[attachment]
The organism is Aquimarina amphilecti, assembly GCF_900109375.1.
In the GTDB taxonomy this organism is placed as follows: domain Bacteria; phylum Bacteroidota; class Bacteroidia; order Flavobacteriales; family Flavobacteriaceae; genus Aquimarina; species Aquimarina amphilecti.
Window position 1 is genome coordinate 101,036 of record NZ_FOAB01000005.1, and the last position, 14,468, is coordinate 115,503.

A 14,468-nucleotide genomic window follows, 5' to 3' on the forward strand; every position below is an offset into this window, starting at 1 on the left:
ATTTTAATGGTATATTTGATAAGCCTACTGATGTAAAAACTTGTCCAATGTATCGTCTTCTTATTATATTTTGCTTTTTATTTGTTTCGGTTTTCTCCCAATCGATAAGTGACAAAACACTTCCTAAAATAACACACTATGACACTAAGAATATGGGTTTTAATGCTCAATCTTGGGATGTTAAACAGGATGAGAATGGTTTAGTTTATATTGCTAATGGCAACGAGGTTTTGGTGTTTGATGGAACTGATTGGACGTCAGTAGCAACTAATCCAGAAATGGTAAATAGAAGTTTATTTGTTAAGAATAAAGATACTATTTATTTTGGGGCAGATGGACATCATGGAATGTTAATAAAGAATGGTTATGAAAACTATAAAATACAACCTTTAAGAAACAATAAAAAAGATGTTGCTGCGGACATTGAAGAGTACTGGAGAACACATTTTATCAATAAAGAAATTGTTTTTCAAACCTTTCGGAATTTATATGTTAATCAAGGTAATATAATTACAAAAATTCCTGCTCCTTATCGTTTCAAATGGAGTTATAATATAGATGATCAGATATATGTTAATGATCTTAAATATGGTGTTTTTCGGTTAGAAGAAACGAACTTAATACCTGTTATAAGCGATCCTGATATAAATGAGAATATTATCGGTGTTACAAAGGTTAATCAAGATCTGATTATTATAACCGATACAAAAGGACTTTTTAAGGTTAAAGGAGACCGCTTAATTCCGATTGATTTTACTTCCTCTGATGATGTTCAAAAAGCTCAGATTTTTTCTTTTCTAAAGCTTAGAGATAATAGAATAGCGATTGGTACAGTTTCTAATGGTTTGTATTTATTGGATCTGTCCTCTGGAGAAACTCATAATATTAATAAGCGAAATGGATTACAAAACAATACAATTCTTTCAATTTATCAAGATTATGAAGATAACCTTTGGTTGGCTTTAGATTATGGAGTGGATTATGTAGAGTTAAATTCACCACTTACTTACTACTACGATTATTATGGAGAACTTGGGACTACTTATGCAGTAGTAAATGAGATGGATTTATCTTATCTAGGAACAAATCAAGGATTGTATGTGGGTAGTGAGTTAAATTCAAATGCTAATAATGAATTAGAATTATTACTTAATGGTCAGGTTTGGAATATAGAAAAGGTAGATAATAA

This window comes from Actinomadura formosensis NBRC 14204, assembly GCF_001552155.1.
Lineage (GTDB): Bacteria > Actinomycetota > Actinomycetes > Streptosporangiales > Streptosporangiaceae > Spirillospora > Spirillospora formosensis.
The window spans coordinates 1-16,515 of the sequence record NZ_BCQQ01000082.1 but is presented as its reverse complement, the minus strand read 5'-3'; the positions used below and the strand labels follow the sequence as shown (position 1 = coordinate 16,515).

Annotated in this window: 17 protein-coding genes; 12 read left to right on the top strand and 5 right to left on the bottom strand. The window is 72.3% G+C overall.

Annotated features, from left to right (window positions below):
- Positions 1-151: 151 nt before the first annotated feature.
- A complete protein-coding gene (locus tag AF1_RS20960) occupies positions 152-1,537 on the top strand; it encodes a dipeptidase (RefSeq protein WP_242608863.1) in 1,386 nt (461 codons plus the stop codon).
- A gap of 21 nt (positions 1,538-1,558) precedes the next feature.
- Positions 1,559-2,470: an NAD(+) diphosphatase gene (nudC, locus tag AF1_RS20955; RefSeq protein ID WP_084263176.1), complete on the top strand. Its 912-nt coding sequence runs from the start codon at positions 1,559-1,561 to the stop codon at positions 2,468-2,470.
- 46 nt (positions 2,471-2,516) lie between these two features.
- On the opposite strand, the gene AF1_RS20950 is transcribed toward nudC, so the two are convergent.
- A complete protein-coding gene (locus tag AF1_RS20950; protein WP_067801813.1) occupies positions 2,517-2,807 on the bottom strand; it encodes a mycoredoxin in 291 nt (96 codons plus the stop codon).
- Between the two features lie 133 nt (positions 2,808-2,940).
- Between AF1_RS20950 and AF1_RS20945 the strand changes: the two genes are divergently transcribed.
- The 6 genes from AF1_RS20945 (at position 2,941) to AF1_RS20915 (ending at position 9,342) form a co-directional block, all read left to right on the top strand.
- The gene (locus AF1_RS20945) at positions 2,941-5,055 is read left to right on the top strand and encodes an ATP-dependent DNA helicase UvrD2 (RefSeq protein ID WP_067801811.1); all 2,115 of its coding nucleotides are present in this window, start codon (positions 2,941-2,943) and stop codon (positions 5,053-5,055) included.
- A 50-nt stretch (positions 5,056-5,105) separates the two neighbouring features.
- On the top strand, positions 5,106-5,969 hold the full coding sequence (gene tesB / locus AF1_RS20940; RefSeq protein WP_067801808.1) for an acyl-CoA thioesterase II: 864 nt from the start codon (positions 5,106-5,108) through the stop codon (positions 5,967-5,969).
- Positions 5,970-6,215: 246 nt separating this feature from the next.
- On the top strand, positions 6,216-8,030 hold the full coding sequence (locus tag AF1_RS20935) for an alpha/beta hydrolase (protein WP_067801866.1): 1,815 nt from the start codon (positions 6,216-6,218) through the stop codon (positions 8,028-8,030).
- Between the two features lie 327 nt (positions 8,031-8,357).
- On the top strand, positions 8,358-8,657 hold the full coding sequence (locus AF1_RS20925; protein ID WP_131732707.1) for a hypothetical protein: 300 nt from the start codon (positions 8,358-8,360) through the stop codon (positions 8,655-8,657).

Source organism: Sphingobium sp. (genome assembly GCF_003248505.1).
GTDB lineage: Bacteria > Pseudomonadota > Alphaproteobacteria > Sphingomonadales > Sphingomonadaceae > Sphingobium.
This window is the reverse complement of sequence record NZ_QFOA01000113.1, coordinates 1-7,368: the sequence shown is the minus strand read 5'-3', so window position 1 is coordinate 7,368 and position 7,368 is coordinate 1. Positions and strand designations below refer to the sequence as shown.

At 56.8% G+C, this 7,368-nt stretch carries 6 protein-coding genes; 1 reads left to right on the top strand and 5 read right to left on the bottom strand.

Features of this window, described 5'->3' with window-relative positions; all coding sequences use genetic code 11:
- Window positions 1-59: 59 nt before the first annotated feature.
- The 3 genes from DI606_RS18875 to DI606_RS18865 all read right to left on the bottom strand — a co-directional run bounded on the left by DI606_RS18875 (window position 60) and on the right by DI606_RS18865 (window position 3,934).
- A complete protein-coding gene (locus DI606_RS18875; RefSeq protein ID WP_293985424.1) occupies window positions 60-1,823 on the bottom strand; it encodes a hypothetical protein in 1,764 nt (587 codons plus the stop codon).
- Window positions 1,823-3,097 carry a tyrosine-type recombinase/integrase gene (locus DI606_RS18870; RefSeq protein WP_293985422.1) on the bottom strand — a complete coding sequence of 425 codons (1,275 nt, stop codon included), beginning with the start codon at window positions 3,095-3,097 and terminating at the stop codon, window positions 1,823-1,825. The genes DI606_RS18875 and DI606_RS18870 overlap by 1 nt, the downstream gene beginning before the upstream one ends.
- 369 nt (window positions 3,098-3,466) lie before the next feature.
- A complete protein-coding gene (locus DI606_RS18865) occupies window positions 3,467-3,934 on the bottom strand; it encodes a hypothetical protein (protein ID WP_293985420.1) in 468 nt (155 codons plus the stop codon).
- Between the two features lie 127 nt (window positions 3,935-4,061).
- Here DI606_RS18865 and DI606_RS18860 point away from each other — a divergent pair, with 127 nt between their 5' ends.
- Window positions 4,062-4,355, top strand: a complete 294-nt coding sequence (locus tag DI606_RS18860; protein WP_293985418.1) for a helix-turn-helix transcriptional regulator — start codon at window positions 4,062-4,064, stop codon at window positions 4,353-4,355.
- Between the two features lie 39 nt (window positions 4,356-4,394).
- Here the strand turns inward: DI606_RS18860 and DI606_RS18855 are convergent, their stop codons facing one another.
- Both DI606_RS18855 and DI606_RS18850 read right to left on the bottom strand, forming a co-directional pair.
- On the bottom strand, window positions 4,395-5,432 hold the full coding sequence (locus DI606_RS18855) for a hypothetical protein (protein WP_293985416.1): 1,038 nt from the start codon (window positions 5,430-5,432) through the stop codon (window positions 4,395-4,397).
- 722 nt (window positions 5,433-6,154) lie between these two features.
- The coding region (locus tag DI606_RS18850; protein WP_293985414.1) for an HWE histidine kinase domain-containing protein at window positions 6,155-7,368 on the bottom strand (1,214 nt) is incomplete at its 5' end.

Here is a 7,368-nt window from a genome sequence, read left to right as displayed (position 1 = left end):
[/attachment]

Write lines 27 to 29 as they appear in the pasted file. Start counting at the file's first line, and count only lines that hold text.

- On the top strand, positions 8,358-8,657 hold the full coding sequence (locus AF1_RS20925; protein ID WP_131732707.1) for a hypothetical protein: 300 nt from the start codon (positions 8,358-8,360) through the stop codon (positions 8,655-8,657).

Source organism: Sphingobium sp. (genome assembly GCF_003248505.1).
GTDB lineage: Bacteria > Pseudomonadota > Alphaproteobacteria > Sphingomonadales > Sphingomonadaceae > Sphingobium.